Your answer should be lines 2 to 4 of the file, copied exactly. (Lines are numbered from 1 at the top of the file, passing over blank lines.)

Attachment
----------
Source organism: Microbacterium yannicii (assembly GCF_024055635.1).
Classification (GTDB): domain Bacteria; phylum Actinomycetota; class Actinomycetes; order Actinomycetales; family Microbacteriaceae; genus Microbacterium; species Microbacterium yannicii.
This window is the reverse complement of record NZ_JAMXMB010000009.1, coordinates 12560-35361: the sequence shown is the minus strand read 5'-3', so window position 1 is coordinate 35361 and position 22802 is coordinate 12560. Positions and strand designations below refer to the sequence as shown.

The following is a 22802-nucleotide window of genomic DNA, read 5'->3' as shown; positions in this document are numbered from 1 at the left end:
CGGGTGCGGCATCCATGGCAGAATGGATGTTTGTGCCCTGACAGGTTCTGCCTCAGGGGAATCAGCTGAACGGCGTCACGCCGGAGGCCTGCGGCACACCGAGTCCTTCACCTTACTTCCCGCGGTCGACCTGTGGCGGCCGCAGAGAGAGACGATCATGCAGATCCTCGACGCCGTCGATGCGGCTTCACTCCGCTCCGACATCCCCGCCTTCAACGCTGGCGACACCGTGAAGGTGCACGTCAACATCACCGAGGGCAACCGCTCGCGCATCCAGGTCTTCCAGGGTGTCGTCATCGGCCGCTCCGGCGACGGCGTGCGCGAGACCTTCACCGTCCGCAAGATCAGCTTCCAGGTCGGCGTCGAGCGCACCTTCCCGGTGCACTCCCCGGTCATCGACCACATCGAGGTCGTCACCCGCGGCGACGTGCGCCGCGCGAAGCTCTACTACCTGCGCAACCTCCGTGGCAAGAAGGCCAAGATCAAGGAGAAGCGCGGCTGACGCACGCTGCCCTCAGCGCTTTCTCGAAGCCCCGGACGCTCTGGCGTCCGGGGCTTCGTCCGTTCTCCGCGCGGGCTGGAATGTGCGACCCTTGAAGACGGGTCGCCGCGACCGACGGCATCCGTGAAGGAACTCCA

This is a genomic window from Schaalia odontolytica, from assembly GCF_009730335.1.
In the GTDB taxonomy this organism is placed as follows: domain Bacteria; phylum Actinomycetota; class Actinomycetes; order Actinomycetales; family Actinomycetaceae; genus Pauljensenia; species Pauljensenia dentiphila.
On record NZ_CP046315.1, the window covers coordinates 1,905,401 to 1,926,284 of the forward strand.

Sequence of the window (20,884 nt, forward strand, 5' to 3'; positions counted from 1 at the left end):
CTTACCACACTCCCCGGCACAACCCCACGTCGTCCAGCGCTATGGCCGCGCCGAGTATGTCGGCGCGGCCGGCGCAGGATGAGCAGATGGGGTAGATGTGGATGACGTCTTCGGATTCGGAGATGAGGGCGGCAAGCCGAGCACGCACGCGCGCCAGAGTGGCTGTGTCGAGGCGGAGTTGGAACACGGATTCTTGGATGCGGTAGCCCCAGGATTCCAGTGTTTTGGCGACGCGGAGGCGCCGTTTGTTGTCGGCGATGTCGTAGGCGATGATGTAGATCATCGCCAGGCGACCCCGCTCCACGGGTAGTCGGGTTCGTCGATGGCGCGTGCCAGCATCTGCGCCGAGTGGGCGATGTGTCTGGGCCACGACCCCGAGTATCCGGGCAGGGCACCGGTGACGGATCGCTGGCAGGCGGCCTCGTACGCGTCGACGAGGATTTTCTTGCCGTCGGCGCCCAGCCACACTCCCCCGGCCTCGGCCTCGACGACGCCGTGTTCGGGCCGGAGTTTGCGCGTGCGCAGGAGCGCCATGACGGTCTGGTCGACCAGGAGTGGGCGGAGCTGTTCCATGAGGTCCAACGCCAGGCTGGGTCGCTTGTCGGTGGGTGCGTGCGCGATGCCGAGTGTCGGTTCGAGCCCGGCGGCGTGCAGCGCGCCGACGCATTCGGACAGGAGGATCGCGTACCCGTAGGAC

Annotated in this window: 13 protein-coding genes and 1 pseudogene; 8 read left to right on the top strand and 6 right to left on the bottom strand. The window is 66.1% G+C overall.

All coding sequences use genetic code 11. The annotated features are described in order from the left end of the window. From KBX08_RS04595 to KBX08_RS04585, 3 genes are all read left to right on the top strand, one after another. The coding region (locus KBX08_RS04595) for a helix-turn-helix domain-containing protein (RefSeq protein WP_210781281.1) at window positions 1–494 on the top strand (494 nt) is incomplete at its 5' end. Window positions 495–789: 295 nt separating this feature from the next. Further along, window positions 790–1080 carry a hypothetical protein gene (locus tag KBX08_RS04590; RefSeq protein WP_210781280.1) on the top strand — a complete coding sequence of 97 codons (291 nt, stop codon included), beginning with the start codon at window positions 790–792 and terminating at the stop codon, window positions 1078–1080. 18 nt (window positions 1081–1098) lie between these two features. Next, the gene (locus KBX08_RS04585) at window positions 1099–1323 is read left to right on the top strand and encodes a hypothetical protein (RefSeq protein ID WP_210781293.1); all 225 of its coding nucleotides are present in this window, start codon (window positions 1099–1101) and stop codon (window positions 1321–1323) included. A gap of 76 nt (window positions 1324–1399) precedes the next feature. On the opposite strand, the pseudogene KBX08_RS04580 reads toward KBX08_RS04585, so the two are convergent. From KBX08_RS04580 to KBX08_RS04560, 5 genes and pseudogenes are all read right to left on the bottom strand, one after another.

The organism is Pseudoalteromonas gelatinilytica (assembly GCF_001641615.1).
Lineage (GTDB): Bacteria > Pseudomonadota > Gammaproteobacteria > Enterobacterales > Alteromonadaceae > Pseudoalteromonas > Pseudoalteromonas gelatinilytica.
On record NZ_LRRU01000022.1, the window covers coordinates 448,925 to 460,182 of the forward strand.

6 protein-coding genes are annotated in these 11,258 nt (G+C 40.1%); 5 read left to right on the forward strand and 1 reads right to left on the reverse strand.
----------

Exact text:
Classification (GTDB): domain Bacteria; phylum Actinomycetota; class Actinomycetes; order Actinomycetales; family Microbacteriaceae; genus Microbacterium; species Microbacterium yannicii.
This window is the reverse complement of record NZ_JAMXMB010000009.1, coordinates 12560-35361: the sequence shown is the minus strand read 5'-3', so window position 1 is coordinate 35361 and position 22802 is coordinate 12560. Positions and strand designations below refer to the sequence as shown.

The following is a 22802-nucleotide window of genomic DNA, read 5'->3' as shown; positions in this document are numbered from 1 at the left end: